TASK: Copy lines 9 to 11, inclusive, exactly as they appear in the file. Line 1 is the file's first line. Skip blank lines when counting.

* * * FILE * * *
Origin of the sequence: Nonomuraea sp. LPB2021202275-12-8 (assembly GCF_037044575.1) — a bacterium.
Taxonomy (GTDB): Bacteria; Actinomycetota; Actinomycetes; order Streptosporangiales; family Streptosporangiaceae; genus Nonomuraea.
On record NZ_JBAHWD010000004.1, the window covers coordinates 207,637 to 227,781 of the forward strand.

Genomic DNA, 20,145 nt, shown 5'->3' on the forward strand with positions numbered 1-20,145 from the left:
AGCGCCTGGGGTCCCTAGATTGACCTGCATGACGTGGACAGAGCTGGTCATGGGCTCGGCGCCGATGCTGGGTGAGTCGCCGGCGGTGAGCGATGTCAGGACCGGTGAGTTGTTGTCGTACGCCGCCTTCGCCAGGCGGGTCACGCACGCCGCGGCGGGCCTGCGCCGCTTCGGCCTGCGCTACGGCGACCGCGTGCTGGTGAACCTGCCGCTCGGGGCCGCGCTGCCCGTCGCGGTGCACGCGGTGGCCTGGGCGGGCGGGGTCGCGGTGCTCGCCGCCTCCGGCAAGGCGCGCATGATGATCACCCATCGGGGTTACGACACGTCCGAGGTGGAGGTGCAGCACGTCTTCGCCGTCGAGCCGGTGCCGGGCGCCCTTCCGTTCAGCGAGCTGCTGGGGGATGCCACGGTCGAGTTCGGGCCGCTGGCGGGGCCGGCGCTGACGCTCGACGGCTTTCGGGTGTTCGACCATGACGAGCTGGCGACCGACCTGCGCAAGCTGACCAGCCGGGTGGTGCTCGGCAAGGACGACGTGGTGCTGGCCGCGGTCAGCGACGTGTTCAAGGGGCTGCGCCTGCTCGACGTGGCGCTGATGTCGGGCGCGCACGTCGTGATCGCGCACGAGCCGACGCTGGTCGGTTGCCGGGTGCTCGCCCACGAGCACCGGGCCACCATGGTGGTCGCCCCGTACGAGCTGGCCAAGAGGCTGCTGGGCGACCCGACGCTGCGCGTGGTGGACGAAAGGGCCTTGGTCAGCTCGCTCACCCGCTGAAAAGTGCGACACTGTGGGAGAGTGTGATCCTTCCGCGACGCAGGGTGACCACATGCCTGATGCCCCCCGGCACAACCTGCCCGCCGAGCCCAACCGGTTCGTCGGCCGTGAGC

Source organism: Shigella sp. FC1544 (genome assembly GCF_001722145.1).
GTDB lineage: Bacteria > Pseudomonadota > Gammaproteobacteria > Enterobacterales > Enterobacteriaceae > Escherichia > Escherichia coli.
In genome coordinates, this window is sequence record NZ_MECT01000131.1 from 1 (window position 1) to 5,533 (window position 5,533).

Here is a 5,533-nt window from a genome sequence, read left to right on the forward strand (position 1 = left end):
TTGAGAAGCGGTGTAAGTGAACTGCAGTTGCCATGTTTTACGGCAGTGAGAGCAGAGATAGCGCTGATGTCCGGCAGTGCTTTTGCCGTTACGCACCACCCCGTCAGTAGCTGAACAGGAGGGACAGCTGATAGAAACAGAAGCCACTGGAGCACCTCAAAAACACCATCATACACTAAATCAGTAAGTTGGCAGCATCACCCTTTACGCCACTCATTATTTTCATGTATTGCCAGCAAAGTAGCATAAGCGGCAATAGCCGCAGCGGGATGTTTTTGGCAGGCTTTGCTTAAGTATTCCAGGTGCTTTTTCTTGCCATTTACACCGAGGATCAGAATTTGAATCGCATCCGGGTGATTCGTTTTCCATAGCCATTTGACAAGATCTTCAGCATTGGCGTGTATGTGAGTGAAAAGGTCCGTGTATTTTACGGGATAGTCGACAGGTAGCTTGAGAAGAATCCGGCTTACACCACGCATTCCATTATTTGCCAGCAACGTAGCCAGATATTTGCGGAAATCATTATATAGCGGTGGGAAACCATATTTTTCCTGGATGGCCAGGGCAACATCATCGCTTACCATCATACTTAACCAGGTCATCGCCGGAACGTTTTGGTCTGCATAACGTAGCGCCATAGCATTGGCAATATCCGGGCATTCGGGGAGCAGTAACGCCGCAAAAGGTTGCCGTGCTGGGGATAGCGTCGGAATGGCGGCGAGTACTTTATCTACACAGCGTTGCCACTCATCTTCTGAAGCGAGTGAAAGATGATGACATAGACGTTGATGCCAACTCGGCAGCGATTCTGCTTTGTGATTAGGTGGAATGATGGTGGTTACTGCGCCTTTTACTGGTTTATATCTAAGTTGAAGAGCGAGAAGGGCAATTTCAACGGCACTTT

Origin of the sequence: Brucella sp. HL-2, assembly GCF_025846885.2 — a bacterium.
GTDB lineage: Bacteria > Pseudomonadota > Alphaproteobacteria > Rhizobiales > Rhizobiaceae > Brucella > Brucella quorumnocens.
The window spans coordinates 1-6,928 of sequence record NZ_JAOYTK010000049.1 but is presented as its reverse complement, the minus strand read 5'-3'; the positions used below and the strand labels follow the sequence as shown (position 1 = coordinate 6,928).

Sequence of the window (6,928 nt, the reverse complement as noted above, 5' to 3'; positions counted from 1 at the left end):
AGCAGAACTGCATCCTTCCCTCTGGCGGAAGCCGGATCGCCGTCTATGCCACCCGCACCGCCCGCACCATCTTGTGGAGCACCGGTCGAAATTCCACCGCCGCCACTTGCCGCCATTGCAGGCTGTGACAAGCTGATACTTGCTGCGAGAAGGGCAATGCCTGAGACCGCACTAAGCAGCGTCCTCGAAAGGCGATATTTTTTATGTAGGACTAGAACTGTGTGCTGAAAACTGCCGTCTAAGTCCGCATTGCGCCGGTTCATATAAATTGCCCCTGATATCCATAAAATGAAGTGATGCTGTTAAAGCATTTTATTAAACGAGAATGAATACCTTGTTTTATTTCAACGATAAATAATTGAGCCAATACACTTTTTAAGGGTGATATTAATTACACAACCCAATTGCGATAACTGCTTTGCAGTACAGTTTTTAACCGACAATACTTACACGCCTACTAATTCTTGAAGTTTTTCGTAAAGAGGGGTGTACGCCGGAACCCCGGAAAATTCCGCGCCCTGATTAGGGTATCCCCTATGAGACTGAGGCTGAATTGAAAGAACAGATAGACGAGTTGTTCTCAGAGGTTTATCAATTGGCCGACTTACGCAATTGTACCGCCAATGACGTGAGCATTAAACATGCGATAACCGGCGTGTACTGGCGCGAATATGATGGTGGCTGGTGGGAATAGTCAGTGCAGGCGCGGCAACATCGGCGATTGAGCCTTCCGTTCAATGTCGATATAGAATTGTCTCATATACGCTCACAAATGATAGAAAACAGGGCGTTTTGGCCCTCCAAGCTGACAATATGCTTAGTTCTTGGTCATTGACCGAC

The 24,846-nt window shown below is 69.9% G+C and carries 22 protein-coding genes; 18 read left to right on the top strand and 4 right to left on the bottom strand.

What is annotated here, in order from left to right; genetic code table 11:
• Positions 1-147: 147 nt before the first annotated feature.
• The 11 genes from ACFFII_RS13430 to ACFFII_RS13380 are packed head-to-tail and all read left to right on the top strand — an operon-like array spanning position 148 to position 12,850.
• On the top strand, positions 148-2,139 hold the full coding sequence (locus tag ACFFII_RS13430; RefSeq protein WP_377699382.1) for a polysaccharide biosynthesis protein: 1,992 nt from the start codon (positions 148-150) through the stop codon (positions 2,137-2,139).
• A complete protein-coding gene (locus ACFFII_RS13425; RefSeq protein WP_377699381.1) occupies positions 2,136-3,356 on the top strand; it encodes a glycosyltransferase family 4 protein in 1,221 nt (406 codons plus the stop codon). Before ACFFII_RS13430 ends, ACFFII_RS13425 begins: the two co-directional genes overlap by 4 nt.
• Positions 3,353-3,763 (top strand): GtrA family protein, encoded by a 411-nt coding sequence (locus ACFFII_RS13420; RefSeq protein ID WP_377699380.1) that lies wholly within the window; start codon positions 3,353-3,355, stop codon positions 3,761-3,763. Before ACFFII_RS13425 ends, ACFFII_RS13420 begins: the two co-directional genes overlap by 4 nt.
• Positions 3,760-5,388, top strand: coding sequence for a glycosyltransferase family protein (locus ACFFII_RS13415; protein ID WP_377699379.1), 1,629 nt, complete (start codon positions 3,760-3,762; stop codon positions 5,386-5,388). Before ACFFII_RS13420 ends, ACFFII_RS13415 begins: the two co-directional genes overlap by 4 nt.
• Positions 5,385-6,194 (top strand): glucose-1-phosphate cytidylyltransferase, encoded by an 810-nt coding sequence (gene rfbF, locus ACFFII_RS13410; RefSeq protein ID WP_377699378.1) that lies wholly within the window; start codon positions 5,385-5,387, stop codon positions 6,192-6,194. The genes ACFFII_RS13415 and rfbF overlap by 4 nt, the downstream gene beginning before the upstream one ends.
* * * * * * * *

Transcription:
Here is a 5,533-nt window from a genome sequence, read left to right on the forward strand (position 1 = left end):
TTGAGAAGCGGTGTAAGTGAACTGCAGTTGCCATGTTTTACGGCAGTGAGAGCAGAGATAGCGCTGATGTCCGGCAGTGCTTTTGCCGTTACGCACCACCCCGTCAGTAGCTGAACAGGAGGGACAGCTGATAGAAACAGAAGCCACTGGAGCACCTCAAAAACACCATCATACACTAAATCAGTAAGTTGGCAGCATCACCCTTTACGCCACTCATTATTTTCATGTATTGCCAGCAAAGTAGCATAAGCGGCAATAGCCGCAGCGGGATGTTTTTGGCAGGCTTTGCTTAAGTATTCCAGGTGCTTTTTCTTGCCATTTACACCGAGGATCAGAATTTGAATCGCATCCGGGTGATTCGTTTTCCATAGCCATTTGACAAGATCTTCAGCATTGGCGTGTATGTGAGTGAAAAGGTCCGTGTATTTTACGGGATAGTCGACAGGTAGCTTGAGAAGAATCCGGCTTACACCACGCATTCCATTATTTGCCAGCAACGTAGCCAGATATTTGCGGAAATCATTATATAGCGGTGGGAAACCATATTTTTCCTGGATGGCCAGGGCAACATCATCGCTTACCATCATACTTAACCAGGTCATCGCCGGAACGTTTTGGTCTGCATAACGTAGCGCCATAGCATTGGCAATATCCGGGCATTCGGGGAGCAGTAACGCCGCAAAAGGTTGCCGTGCTGGGGATAGCGTCGGAATGGCGGCGAGTACTTTATCTACACAGCGTTGCCACTCATCTTCTGAAGCGAGTGAAAGATGATGACATAGACGTTGATGCCAACTCGGCAGCGATTCTGCTTTGTGATTAGGTGGAATGATGGTGGTTACTGCGCCTTTTACTGGTTTATATCTAAGTTGAAGAGCGAGAAGGGCAATTTCAACGGCACTTT

Origin of the sequence: Brucella sp. HL-2, assembly GCF_025846885.2 — a bacterium.